For years the Jaguars have been cast aside as one of the least interesting teams. This has become a sort of a standard in Jacksonville, some have even made jokes regarding networks going to a commercial break just before the team is set and ready to make a selection at the annual NFL Draft.
This year, though, things are different. With head coach Urban Meyer in the fold and the prestige that he brings to the team, along with the No. 1 overall pick in tow, Jacksonville has quickly become one of the most talked-about teams in the NFL, so much so that they could make an intriguing option for the NFL’s annual reality TV series, HBO's Hard Knocks’.
Now, Jacksonville is not eligible to be a team that is forced to appear on the series, an initiative the NFL created in 2014 to ensure a team would always be featured year-in-and-year-out.
To avoid mandatory participation, a team must fit into one of the three exceptions:
1. They have a first-year head coach.
2. They have a playoff berth in the past two seasons.
3. They have appeared on Hard Knocks in the past 10 years.
The Jaguars fit into the first category on the list; they have a first-year head coach. But, should they be one to simply volunteer?
From the network’s perspective, the Jaguars present one of the more intriguing options within the league. Meyer, one of the greatest college football coaches of all time, is a character if anything else. His practices conducted throughout the collegiate game were a sight to see, and his personality will bring a new element to the show, a first-year head coach, straight from college.
With the No. 1 overall pick, the Jaguars are presumed to be looking towards the services of former Clemson quarterback Trevor Lawrence. Since his freshman season with the Tigers, a year in which he led his team to a National Championship title, Lawrence has been seen as a once-in-a-blue-moon, generational type of quarterback. With that comes plenty of national attention and a media circus that follows through.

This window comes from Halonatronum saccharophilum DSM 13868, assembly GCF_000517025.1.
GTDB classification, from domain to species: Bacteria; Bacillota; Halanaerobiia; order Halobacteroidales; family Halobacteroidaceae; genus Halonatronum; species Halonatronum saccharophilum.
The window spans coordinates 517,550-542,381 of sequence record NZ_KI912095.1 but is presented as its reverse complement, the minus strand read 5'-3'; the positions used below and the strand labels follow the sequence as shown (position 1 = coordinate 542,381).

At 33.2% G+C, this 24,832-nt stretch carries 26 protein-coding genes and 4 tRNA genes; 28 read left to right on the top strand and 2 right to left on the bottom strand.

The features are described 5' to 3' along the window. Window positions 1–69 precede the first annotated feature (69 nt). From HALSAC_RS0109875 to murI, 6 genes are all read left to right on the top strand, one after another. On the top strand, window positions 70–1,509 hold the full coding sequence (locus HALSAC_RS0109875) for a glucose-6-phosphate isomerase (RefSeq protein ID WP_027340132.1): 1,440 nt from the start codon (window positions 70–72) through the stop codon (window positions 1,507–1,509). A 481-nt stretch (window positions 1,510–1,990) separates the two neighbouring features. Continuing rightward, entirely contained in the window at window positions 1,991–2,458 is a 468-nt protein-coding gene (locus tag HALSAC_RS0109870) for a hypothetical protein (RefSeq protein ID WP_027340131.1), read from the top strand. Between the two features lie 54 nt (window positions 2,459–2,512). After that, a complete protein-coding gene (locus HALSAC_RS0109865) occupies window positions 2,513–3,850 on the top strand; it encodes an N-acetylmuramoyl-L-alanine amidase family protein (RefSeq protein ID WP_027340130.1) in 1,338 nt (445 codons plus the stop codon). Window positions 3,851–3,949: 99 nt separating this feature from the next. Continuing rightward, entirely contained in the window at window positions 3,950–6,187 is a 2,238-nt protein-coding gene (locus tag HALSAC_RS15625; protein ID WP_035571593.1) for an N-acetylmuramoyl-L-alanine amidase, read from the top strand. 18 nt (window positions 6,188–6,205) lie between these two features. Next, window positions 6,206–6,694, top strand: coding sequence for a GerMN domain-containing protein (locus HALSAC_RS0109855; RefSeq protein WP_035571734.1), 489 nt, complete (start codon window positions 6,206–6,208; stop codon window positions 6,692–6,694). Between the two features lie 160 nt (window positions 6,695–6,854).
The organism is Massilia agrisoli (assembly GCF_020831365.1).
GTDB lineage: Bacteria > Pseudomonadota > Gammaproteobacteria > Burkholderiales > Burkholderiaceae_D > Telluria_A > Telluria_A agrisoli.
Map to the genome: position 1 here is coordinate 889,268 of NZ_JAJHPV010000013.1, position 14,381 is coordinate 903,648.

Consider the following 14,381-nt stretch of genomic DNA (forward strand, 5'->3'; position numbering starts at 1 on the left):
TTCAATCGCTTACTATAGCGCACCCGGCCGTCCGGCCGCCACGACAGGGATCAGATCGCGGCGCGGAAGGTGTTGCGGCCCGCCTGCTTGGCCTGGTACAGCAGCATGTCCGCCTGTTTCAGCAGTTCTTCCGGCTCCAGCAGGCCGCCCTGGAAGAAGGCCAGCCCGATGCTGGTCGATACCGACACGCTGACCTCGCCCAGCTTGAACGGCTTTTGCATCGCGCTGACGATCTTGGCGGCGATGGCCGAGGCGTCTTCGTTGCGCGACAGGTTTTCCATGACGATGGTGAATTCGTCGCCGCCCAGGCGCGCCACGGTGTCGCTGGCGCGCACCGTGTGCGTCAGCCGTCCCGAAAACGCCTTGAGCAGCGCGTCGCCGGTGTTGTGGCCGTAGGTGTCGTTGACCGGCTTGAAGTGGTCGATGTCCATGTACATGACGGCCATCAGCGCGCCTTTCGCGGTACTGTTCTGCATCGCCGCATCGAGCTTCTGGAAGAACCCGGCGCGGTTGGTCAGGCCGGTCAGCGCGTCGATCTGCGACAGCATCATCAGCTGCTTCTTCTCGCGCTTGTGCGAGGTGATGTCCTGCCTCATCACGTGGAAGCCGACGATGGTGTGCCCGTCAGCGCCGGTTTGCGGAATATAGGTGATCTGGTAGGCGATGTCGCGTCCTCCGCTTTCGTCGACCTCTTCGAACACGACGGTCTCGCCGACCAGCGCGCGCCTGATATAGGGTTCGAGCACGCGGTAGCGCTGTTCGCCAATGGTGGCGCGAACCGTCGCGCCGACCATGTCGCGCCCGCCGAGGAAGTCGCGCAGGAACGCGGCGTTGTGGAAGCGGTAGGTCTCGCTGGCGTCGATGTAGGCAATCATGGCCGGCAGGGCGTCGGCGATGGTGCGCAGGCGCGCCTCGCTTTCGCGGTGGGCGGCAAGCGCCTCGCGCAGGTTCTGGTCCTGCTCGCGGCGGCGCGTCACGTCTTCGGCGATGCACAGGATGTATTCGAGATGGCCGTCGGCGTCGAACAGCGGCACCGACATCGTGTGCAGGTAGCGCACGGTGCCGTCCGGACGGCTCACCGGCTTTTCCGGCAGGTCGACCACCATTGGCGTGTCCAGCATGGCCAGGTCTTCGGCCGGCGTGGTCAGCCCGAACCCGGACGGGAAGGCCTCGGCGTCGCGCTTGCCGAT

While the team hasn’t won very much of anything since the 2017 season, its future looks bright enough and perhaps simply interesting enough, for it to be considered by the league as a marquee team to host the yearly NFL reality TV show.
The question then becomes, will the Jaguars themselves want to endure the cameras, intrusion and everything else that comes from hosting the show?
With Meyer in the fold, there is reason to believe the team would want to be sheltered to a degree. It is his first time coaching in the NFL, and watching all of your early mistakes and hiccups highlighted and recorded could be intimidating, especially if it isn’t mandatory.
However, there is some precedent to Meyer allowing this level of access to his football program. In 2015, the Ohio State Buckeyes, coached by Meyer at the time, participated in a series that was very similar to the one produced by HBO, titled ‘Scarlet and Gray Days: Inside Ohio State Training Camp.’
The series would air on the Big Ten Network’s programming, and ran just a few episodes during training camp.
While the show Meyer and the Buckeyes took part in did not give the level of detail one would expect from ‘Hard Knocks,’ it did allow fans to get an insight into how the program was run, and it offered a similar storyline to follow one of the more entertaining players with the program at the time.
The Jaguars are also making it a concerted effort to market the overall history of the team and its branding. Last week, the team announced that it would be making Dan Edwards, the team’s former Senior Vice President of Communications, the team’s new Senior Vice President of Jacksonville Tradition and Alumni.
The position will focus on “building alliances, programs, brands and more that will illuminate and market the history, alumni and colorful moments of the Jacksonville Jaguars.”
Taking over his role as the team’s vice president of football communications will be Amy Palcic, formerly of the Houston Texans.
While there will certainly be more community outreach with Edwards’ new position, an opportunity to get the ball rolling from a marketing perspective could be intriguing to the football team. It is something Edwards stated the team was interested in, in the past when Jaguars owner Shad Khan first took over the team in 2012.
Ultimately, the decision will be up to not only Khan but Meyer too. And while it is a long shot, this could be the Jaguars’ best opportunity to feature its franchise on national television for the first time since 2004, when NFL Network hosted its own version of the hit HBO series.
What do you say? Do you believe the Jaguars should be interested in ‘Hard Knocks’ this summer?